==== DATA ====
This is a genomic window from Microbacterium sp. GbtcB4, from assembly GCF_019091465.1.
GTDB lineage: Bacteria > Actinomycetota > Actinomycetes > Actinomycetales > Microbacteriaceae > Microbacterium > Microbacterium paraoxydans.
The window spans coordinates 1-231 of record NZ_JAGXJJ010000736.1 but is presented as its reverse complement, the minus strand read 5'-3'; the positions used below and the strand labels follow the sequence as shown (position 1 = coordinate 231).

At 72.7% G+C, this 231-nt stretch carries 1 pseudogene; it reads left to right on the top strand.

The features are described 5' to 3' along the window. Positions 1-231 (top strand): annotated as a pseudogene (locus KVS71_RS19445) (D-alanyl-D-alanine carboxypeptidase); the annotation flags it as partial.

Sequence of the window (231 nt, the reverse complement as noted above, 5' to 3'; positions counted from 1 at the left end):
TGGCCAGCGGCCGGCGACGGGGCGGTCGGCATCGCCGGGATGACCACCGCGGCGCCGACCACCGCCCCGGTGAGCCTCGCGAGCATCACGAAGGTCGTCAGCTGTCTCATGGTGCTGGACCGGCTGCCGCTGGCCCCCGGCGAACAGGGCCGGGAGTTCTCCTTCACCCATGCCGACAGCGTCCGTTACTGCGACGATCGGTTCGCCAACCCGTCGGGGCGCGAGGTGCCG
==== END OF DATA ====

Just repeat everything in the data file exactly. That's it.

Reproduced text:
This is a genomic window from Microbacterium sp. GbtcB4, from assembly GCF_019091465.1.
GTDB lineage: Bacteria > Actinomycetota > Actinomycetes > Actinomycetales > Microbacteriaceae > Microbacterium > Microbacterium paraoxydans.
The window spans coordinates 1-231 of record NZ_JAGXJJ010000736.1 but is presented as its reverse complement, the minus strand read 5'-3'; the positions used below and the strand labels follow the sequence as shown (position 1 = coordinate 231).

At 72.7% G+C, this 231-nt stretch carries 1 pseudogene; it reads left to right on the top strand.

The features are described 5' to 3' along the window. Positions 1-231 (top strand): annotated as a pseudogene (locus KVS71_RS19445) (D-alanyl-D-alanine carboxypeptidase); the annotation flags it as partial.

Sequence of the window (231 nt, the reverse complement as noted above, 5' to 3'; positions counted from 1 at the left end):
TGGCCAGCGGCCGGCGACGGGGCGGTCGGCATCGCCGGGATGACCACCGCGGCGCCGACCACCGCCCCGGTGAGCCTCGCGAGCATCACGAAGGTCGTCAGCTGTCTCATGGTGCTGGACCGGCTGCCGCTGGCCCCCGGCGAACAGGGCCGGGAGTTCTCCTTCACCCATGCCGACAGCGTCCGTTACTGCGACGATCGGTTCGCCAACCCGTCGGGGCGCGAGGTGCCG